A surrey is a doorless, four-wheeled horse-drawn carriage popular in the late 19th-early 20th centuries. Surreys could have a variety of different tops such as rigid, fringed canopy, extension tops, and parasols, and most had two bench seats; the seats were usually spindle-backed and frequently upholstered.
R.P. Johnson & Sons was a well-known manufacturer of wagons, carriages, and farm machinery in the South. Founded by John L. Johnson c. 1840, the company supplied wagons to the Confederacy during the American Civil War. Sons R.P. and Sam took over the company in 1872 and later formed a partnership with Sam C. Foote. The Foote & Johnson Company expanded to include farm machinery, and Foote bought out the Johnson brothers in 1913. The company operated as RP Johnson & Son in the late 20th century selling golf carts.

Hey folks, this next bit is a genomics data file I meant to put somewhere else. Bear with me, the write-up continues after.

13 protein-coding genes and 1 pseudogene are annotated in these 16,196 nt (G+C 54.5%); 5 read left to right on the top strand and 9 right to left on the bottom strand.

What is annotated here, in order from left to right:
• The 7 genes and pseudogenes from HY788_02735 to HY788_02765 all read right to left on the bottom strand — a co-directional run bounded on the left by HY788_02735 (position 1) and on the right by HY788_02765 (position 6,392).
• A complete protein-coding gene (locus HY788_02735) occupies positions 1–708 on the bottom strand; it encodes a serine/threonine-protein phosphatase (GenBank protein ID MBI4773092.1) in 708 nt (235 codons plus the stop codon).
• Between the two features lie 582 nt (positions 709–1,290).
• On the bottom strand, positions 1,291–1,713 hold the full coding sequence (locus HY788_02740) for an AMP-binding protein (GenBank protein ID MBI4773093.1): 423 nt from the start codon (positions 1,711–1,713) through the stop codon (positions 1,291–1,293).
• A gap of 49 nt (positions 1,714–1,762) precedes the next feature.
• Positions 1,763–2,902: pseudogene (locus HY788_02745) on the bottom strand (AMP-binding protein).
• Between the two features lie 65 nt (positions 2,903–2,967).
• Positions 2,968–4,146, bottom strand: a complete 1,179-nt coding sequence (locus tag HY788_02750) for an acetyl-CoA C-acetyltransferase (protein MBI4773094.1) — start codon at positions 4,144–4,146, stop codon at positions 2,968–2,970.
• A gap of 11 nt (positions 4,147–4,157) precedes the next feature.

On loan from the Historical Society of Western Virginia